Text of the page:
Lightheadedness (Dizziness) And Dizziness (Vertigo)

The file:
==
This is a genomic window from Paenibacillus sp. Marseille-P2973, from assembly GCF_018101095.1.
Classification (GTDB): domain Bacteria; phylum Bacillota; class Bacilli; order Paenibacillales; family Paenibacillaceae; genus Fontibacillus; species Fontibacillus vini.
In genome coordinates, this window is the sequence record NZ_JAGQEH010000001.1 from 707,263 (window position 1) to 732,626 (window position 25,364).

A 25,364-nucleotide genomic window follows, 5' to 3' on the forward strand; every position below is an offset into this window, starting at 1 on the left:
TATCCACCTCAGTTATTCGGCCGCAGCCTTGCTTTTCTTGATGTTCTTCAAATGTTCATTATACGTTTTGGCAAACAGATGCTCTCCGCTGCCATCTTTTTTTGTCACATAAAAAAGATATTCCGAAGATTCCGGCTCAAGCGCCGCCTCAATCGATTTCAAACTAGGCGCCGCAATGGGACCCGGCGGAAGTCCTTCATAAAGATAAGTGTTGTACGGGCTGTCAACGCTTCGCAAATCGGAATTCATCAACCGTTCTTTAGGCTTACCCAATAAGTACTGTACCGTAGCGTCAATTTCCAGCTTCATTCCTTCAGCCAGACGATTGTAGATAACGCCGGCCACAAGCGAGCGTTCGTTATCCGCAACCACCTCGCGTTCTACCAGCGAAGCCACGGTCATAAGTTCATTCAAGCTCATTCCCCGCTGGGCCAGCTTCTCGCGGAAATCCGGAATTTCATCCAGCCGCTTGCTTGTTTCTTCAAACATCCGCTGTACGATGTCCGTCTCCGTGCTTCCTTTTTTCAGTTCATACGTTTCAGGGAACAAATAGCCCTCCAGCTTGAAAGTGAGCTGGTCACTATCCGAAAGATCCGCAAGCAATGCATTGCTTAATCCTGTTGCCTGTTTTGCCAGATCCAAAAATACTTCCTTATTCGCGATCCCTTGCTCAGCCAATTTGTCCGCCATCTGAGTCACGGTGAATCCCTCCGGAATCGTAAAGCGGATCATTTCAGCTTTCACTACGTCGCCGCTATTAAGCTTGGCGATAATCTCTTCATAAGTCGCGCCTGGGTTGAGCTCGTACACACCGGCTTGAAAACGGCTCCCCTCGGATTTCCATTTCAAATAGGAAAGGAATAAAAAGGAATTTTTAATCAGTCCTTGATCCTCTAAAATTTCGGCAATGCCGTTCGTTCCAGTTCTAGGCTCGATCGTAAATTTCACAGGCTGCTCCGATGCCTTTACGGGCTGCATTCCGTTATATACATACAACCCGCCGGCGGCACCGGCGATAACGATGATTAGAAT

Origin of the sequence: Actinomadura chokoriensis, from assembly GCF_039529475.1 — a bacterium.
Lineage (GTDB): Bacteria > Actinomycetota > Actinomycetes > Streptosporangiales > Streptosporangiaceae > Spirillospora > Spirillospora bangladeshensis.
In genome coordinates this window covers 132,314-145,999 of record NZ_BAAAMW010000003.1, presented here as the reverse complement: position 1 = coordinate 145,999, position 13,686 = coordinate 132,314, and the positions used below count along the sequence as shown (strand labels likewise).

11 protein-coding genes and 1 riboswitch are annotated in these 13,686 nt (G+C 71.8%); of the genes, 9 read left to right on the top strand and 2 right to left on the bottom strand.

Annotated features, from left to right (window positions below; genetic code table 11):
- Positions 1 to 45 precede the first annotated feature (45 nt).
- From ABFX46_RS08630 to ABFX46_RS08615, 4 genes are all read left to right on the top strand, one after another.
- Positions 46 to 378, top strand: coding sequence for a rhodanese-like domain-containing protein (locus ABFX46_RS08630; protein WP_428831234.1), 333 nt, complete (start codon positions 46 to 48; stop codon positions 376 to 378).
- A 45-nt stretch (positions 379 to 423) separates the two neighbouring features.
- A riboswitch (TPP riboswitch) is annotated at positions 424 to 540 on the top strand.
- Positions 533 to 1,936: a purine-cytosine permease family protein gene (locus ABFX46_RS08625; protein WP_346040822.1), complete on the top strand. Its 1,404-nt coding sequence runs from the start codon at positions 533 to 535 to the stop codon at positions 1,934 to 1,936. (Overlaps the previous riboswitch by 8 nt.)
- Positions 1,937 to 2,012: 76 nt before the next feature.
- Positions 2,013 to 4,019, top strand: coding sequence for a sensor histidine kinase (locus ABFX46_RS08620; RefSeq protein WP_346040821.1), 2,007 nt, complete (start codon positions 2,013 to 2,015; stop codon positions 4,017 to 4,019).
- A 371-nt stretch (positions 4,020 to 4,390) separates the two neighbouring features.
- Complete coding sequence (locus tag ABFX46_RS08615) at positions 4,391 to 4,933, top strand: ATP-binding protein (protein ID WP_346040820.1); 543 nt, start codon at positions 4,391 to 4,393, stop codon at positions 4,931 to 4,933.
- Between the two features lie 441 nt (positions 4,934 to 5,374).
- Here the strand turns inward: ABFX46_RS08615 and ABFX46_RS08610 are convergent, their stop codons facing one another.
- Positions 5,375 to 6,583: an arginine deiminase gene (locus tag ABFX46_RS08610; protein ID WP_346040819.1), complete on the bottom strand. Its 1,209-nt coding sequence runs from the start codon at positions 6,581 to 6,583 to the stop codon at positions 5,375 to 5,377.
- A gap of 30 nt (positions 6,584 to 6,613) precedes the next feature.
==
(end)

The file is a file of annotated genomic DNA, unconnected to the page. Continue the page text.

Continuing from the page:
Dizziness is a vague term use Patients often to describe various related emotions: powerlessness (feeling of impending syncope) drowsiness feeling of insecurity or imbalance A vague behaved or benebeltes ( “swimmy-headed”) feeling. A rotation feeling as dizziness is called a freak sensation of movement of one’s self or the environment. Typical is the perception of a (whirling or swirling) rotary motion, although some patients feel simply pulled to one side only. Dizziness is not a diagnosis, it is rather the description of a sensation. Both feelings may be accompanied by nausea and vomiting, or equilibrium and / or gait disturbances. Since these feelings are hard to describe in words, patients often use “dizziness”, “Vertigo” and other terms interchangeably and inconsistently. Different patients with the same underlying disorder can describe the symptoms vary widely. One and the same patient can even give different descriptions of the same dizzy If at a practice visit, depending on how the question is asked. Because of this discrepancy and although dizziness (vertigo) is a well-defined subset of lightheadedness (dizziness) seems to be prefer many doctors to examine both symptoms together. However they are described, drowsiness and dizziness can be very distracting and even make them unable to act, especially if they are accompanied by nausea and vomiting. The symptoms cause particular problems in people who engage in demanding or dangerous activities such as driving or flying or operate heavy machinery. By dizziness approximately 5-6% of all doctor visits are arranged. Dizziness may occur at any age but is more common with increasing age; it affects about 40% of people over 40 years at any time. Dizziness may be temporary or chronic. Chronic dizziness, defined as> 1 month continuously, is common in the elderly. Pathophysiology The vestibular apparatus is the most important neurological system, which is involved in balance. This system comprises: a. The vestibular apparatus of the inner ear to VIII cranial nerve (vestibulocochlear nerve), the signals from the vestibular apparatus of the central components of the system directs the vestibular nuclei in the brainstem and cerebellum diseases of the inner ear and VIII cranial nerve be regarded as peripheral disturbances.. Those of the vestibular nuclei and their pathways in the brain stem and cerebellum are considered central disorders. The sense of balance also includes visual input from the eyes and proprioceptive input from the peripheral nerves (via the spinal cord). The cerebral cortex receives the output signal from the bottom center and the integrated information to generate a motion perception. Vestibular apparatus, the perception of stability, movement and orientation to gravity has its origins in the vestibular apparatus. This consists of: three semicircular canals two otolith organs (utricle and saccule) When the rotational movements endolymph device in the oriented to the movement plane archway in flow. From the direction of flow, it depends on whether the set in motion endolymph has an inhibiting or stimulating effect on the hair cells of the Bogengangepithels or their nerve impulses. In the saccule and utricle similar hair cells in a matrix of calcium carbonate crystals (otolith) are embedded. When the otolith bend under the influence of gravity, stimulates or inhibits the discharge of neural signals of their hair cells. Etiology There are numerous structural (trauma, tumors, degeneration), vascular, infectious, toxic (including drug-related), and idiopathic causes (see Table: Causes of dizziness and vertigo), but only a small percentage of cases is caused by a serious disorder. The most common causes of dizziness with Schwind same meeting, a component of the peripheral vestibular system: Benign paroxysmal positional vertigo Meniere’s disease vestibular neuronitis labyrinthitis Less is often the cause is a central vestibular disorder (most common migraine), a disorder with a global effect on cerebral function, psychiatric disorder or a disorder that affects the visual or proprioceptive input. Sometimes no cause can be discerned. The most common causes of dizziness without vertigo are less clearly defined, but they are not otologic usually highly probable medication side effects multifactorial or idiopathic non-euro Logical interference with a global effect on cerebral function sometimes manifest as dizziness and rarely as a fraud. These disorders typically involve an inadequate supply substrate (eg. For example, with O2, glucose) due to hypotension, hypoxia, anemia, or hypoglycemia. In severe cases, some of these diseases can manifest as syncope. In addition, certain hormonal changes (eg. As in thyroid diseases, menstruation, pregnancy) a feeling of lightheadedness (dizziness) can cause. Numerous CNS active drugs can cause a feeling of dizziness (dizziness), regardless of a toxic effect on the organ of equilibrium. Occasionally drowsiness and dizziness feeling may also be psychogenic. Patients with panic disorder, hyperventilation syndrome, anxiety or depression can present with vertigo. Dizziness elderly patients are often multiple factors – such as by drug side effects or aged declining sensory functions (limited vision, balance, proprioceptive disorders). Two of the most common specific causes are diseases of the inner ear: benign paroxysmal positional vertigo and Meniere’s disease. Causes of drowsiness and dizziness cause suspect results Diagnostic procedure diseases of the peripheral Vestibularsystemsa, b benign paroxysmal positional vertigo, short (<1 min) vertigo attacks triggered by a rotation of the head in a certain direction nystagmus has a latency of 1-10 s, is gravity fatigued and torsional and shows the impact direction towards the lowermost ear Frenzel glasses is required to prevent view fixation hearing and neurological examination intact Dix-Hallpike- Maneuvers to assess characteristic positional nystagmus Meniere's disease Repeated episodes of unilateral Tinnitus and fullness in the ear audiogram gadolinium MRI to rule out other causes of vestibular neuronitis (viral cause suspected) Sudden, incapacitation leading, severe dizziness without hearing loss or other findings Takes up to 1 week, with gradual weakening of the symptoms can be positional vertigo lead Clinical evaluation gadolinium MRI labyrinthitis (viral or bacterial) Hearing loss, tinnitus CT of the temporal bone in suspected purulent infection gadolinium MRI in unilateral hearing loss and tinnitus otitis media (acute or chronic, occasionally with cholesteatoma) earache, eye-catching ear examination, including discharge for chronic otitis infection in the history Clinical evaluation CT in cholesteatoma in order to exclude a fistula in the archway trauma (eg. B. tympanic membrane, labyrinthine contusion, perilymphatic fistula, fracture of the temporal bone, postkommotionelles syndrome) trauma of history obviously Other findings depending on the location and extent of injury CT depending on the cause and finding acoustic neuroma Slowly progressive unilateral hearing loss, tinnitus, dizziness, loss of balance Rarely numbness in the face and / or weakness audiogram gadolinium MRI, should significant asymmetry in hearing or unilateral tinnitus is ototoxic Medikamentec Recently initiated treatment with aminoglycosides, in usually with bilateral hearing loss and loss of balance function Clinical evaluation Vestibular investigation by electronystagmography and swivel chair tests herpes zoster oticus (Ramsay Hunt syndrome) geniculate ganglion also affected, which is why facial weakness and loss of taste often occur with hearing loss Vertigo possible but not typical blisters on pinna and in the ear canal Clinical evaluation Chronic sickness (mal de debarquement) Persistent symptoms after acute sickness Clinical evaluation Central disorders of Vestibularsystemsd brainstem hemorrhage or infarction Sudden onset involvement of the cochlear artery may cause ear symptoms Immediate imaging If available gadolinium MRI, otherwise CT cerebellar hemorrhage or infarction Sudden onset with ataxia and other cerebellar findings, common Headache Immediate imaging deteriorates rapidly if available gadolinium MRI, CT otherwise migraine Episodic, recurrent dizziness, unilater usually without ale auditory symptoms (which may have tinnitus, which usually bilaterally is) Possibly headache but often migraine in personal or family history of photophobia, phonophobia, visual or other auras possible helpful in diagnosis Usually, clinical examination, but with imaging to rule out other causes for migraine prophylaxis trial multiple sclerosis Various motor and sensory deficits with CNS remission and recurrent exacerbations (relapses). Gadolinium-enhanced MRI of the brain and spinal cord dissection of the vertebral artery Often head and neck pain magnetic resonance angiography vertebrobasilar insufficiency Sporadic short episodes, sometimes Global with drop attacks, blurred vision, confusion magnetic resonance angiography disorder of CNS ctio anemia (numerous causes) pallor, weakness, sometimes heme-positive stool blood CNS active Medikamentef (not ototoxic) Recently introduced medication or dose increase; several drugs, especially in an elderly patient symptoms Occasionally, regardless of movement or, drug levels (certain anticonvulsants) sample-by-step withdrawal hypoglycemia (usually by antidiabetic caused) dose escalation Occasionally sweating glucose test Recently performed on the fingertip (if possible in the presence of symptoms) hypotension (caused by heart disease, antihypertensives, blood loss, dehydration or orthostatic hypotension syndromes incl. orthostatic tachycardia syndrome and other Dysautonomien) symptoms when standing up, sometimes with vagal stimulation (z. B. urination), but not be i head movements or possibly (of cause lying manifestation z. As blood loss, diarrhea) dominated Orthostatic vital signs, occasionally with Kipptischversuch, ECG Other tests depend on the suspected cause hypoxemia (numerous causes) tachypnea Frequently lung disease are at pulse oximetry Other Ursachene pregnancy may unrecognized pregnancy test Psychiatric (z. B. panic attacks, hyperventilation syndrome , anxiety, depression) Symptoms of chronic short, recurrent Whatever movement or position, but can occur with stress or anger Normal neurological and ENT medical examination findings initially may be diagnosed with peripheral vestibular dysfunction in patients and a response to the appropriate treatment remains from Clinical evaluation Syphilis Chronic symptoms with bilateral hearing loss, fluctuating, with episodic vertigo syphilis serology thyroid dysfunction weight change heat or cold intolerance tests of thyroid function aThe symptoms are continuously usually more paroxysmal, severe and episodic style instead. Ear symptoms (eg. As tinnitus, sensation of fullness, hearing loss) normally indicate a peripheral disorder. Loss of consciousness is not due to the associated peripheral vestibular pathology with vertigo. bPeriphere vestibular disorders are listed in rough order of their frequency of occurrence. cZahlreiche drugs, including aminoglycosides, chloroquine, quinine and furosemide. Many other drugs are ototoxic, but have more influence on the cochlea to the vestibular apparatus. dOhrsymptome are rarely available, but disturbances of gait / balance are common. Nystagmus is not inhibited by views fixation. eDiese causes should not otic symptoms (eg. as hearing loss, tinnitus) or focal neurological deficits (sometimes occur with hypoglycemia on) cause. Vertiginous symptoms are rare, but have been reported. Fez are numerous medications, including most anxiolytic, anticonvulsant, antidepressants, neuroleptics and sedatives. Drugs used to treat dizziness are also included. Clarification history The history of the disease process should cover the perceived sensations of the patient. An open question is this most appropriate (eg. As "People use the word 'dizziness' different. Can you please be as specific as possible to describe what you feel?"). Short, specific questions, then if the feeling of weakness, dizziness, loss of balance or dizziness is able to bring some clarity, but persistent efforts to categorize the patient's feelings are unnecessary. Other elements are valuable and unique: the severity of the first episode severity and features of subsequent episodes constant or episodic symptoms frequency and duration at episodic symptoms release and alleviation factors (that is triggered by a change in head or body position) Associated ear symptoms (such as hearing loss, bloating. in the ear, tinnitus) severity and related impairment of the patient Provides for a single, sudden, acute event before, or dizziness is chronic and relapsing? Was the first episode of the heaviest (vestibular crisis)? How long the episodes, and what seems to trigger them and worse? The patient should be specifically asked to provide certain head movements, for problems when standing up, anxiety or stress and menstruation. Important Accompanying symptoms include headache, hearing loss, tinnitus, nausea and vomiting, visual disturbances, focal weakness and difficulty walking. The severity of the impact on the patient's life should be estimated: Is the patient like? If the patient is reluctant to take the car or leave the house? If the patient workdays missed? The review of organ systems should search for causative disorders, including symptoms of infections of the upper respiratory tract (inner ear disorders), chest pain and / or palpitations (heart disease), dyspnea (lung disease), dark stools (anemia caused by gastrointestinal bleeding), weight change or heat or cold intolerance (thyroid disease). The history should briefly past head injuries (usually due to the history obviously), note migraine, diabetes, heart or lung disease as well as drug and alcohol abuse. Besides identifying all currently applied drugs a drug history should be recent changes in assets and / or dosages ermitteln.Körperliche investigation The investigation begins with an assessment of vital signs, including fever, rapid or irregular pulse and blood pressure in supine and standing, taking on the descent blood pressure when standing up (orthostatic hypotension) and the provocation of symptoms is important while standing. When standing provoked symptoms, orthostatic symptoms should be of those that are triggered by head movement when returning to the horizontal position, differentiated, until the symptoms disappear and then the head is turned. ENT medical and neurological examinations are essential. In the supine position, the eyes are aimed at the occurrence, direction and duration of spontaneous nystagmus checked (for a complete description of the test for nystagmus nystagmus). Direction and duration of nystagmus and the development of dizziness are noted. A coarse hearing test is performed at the bedside, the ear canal is examined for discharge and foreign bodies and the tympanic membrane is examined for signs of infection or perforation. The cerebellar function is checked by the assessment of the aisle, also be finger-nose test and Romberg's test performed (diagnostic access in neurological patients). The Unterberger- (or Fukuda) Step Test (diagnosis) can be performed by a specialist to assist in the detection of a unilateral vestibular lesion. The rest of the neurological examination is carried out, including the examination of the other cranial nerves. Nystagmus A nystagmus is a rhythmic eye movement, which can have various causes. Vestibular disorders can cause nystagmus due to the connection between the vestibular system and the eye muscles. A vestibular nystagmus not only helps to identify problems with balance, but sometimes when delineate a central from a peripheral vertigo. A vestibular nystagmus is due to the influx of vestibular nerve impulses a slow movement phase and a fast corrective phase of movement that causes a movement in the opposite direction. The direction of nystagmus is defined by the direction of the fast movement, because it is easier to see. There are rotational, vertical or horizontal Nystagmi, which may occur when changing the viewing direction or in certain head movements spontaneously. The inspection to a nystagmus is initially in a supine position of the patient and without eye focusing (a view fixation can be prevented by a lens power of +30 diopters or a Frenzel glasses). The patient is then rotated slowly, first in left, then their right side. Attention is paid to the direction and duration of nystagmus. If so no nystagmus can be seen, the Dix-Hallpike- is (or Barany-) carried out maneuver. In this maneuver, the patient is sitting upright on a stretcher in such a way that his head protruding lying over the end. Did he put down with the help rapidly horizontal, the head should be overstretched and 45 ° backwards rotated 45 degrees to the left. Attention is paid to the direction and duration of nystagmus and the development of a hoax. After righting the patient's maneuver is repeated, this time with head rotation to the right. If a particular situation or test phase has led to the nystagmus, should be repeated check if it weakens. While having a nystagmus due to a peripheral nerve dysfunction is a latency period of 3-10 s and quickly disappears again, a nystagmus in CNS disorders without latency and mitigate without occurs. An induced nystagmus inhibited as soon as the patient focuses on an object with the eyes when prompted, is the nystagmus based on a peripheral disorder. Since Frenzel glasses prevent visual fixation, they must be removed in order to assess the visual fixation. With intact vestibular nystagmus can be triggered by a caloric irritation of the ear canal. The failure of this attempt or arises regarding the Nystagmusdauer one side difference> 20-25%, a lesion on the side of the weaker reaction is suspected. Quantification of caloric reaction is best done by a formal (computer-aided) electronystagmography. The ability of the vestibular system to respond to a peripheral stimulation can be assessed at the bedside. It should be ensured that with a known perforated eardrum or a chronic infection does not occur to flush the ears in patients. In supine position with the head elevated 30 ° both ears of the patient are washed successively with 3 ml of ice water. Instead of cold can also use 240 ml of warm water (40-44 ° C), care should be taken not to scald the patient with too hot water. Cold water causes a contralateral, warm Wassen out a homolateral nystagmus. As a reminder the English abbreviation COWS you can remember (to the Cold and Warm Opposite to the Same). Warning The following findings are particularly important: the head or neck pain ataxia loss of consciousness focal neurological deficits severity, continuous symptoms for> 1 h interpretation of the findings Classically, took place the differential diagnosis based on the exact nature of the main complaints (ie by distinguishing between drowsiness, nonspecific dizziness and vertigo ). However, the inconsistency of the patient’s descriptions and the low specificity of symptoms make this process appear to be unreliable. A better approach puts more emphasis on the beginning and the timing of the symptoms on the triggers and their associated symptoms and findings, especially otological and neurological. Some constellations have very suspicious (see Table: Causes of dizziness and vertigo), especially those that help to differentiate peripheral from central vestibular disorders. Peripheral: ear symptoms (. For example, tinnitus, sensation of fullness, hearing loss) normally indicate a peripheral disorder. They are typically associated with dizziness and not generalized dizziness (unless this is caused by uncompensated peripheral vestibular weakness). The symptoms show paroxysmal usually severe and episodic character; persistent dizziness due to peripheral vertigo is rare. Loss of consciousness is not associated with dizziness as a result of peripheral vestibular pathology. Central: ear symptoms are rarely present, but gait and balance disorders are widespread. Nystagmus is prohibited not gaze fixation. Tests In patients with a sudden, sustained attack should be made pulse oximetry and a finger glucose testing. In women, a pregnancy test should be performed. Most doctors also cause an ECG. Other tests are in accordance with the findings made (see Table: Causes of dizziness and vertigo), but generally is a gadolinium MRI indicated for patients with acute symptoms that have headaches, neurological abnormalities or other findings that suggest a CNS etiology to let. In patients with chronic symptoms a multiple sclerosis or other CNS lesions should be sought with CT or MRI for signs of a stroke. Flashy or doubtful results of the investigations on the bed (Bedside tests of hearing and Vestibularisfunktionen) should lead to a more accurate audiometric and elektronystagmographischen examination of the patient. ECG, Holter monitoring for arrhythmia, echocardiography and stress testing can be performed to evaluate heart function. Laboratory tests are rarely helpful, except in patients with chronic dizziness and bilateral hearing loss, where a syphilis serology is indicated. Treatment Treatment depends on the cause and includes settling, reduction or change of causative drugs. If a Vestibularisfunktionsstörung is present, suspected of that they vestibular the result of Meniere’s disease, neuronitis or labyrinthitis is, this can be most effectively (with diazepam 2-5 mg PO every 6-8 h, controlled in severe dizziness increase in dose) or antihistamines / anticholinergics (z. B. meclizine suppress 3 times 25-50 mg / day po). Since they make you tired, these funds are intended for limited use in certain patients. Nausea can (i.m. 4 times 10 mg or 25 mg 2 times rectal) with prochlorperazine be treated. Vertigo, which is associated with a benign paroxysmal positional vertigo, is (repositioning of the otolith), carried out by a skilled practitioner treated with the pley maneuver. Meniere’s disease is best treated by an ENT physician experienced in the management of this chronic disease. Initial treatment measure is a low-salt diet and the administration of a potassium-sparing diuretic. (Such as secondary to vestibular neuronitis) it can often be useful when prescribed them a rehabilitation treatment from an experienced physiotherapist for patients with persistent or recurrent dizziness due to a one-sided imbalance. Most patients succeeds quite well, only elders prepares it in some more trouble. Physical therapy can also provide important safety information for older or disabled patients in particular. Basics of Geriatrics With age function responsible for the sense of balance organs less well. For example, seeing falls in low light ever more difficult, inner ear structures deteriorate, proprioception is less sensitive, and the mechanisms that control blood pressure, are less responsive (z. B. in terms of attitude changes, postprandial requirements). Older people are also more likely to cardiac or cerebrovascular diseases to S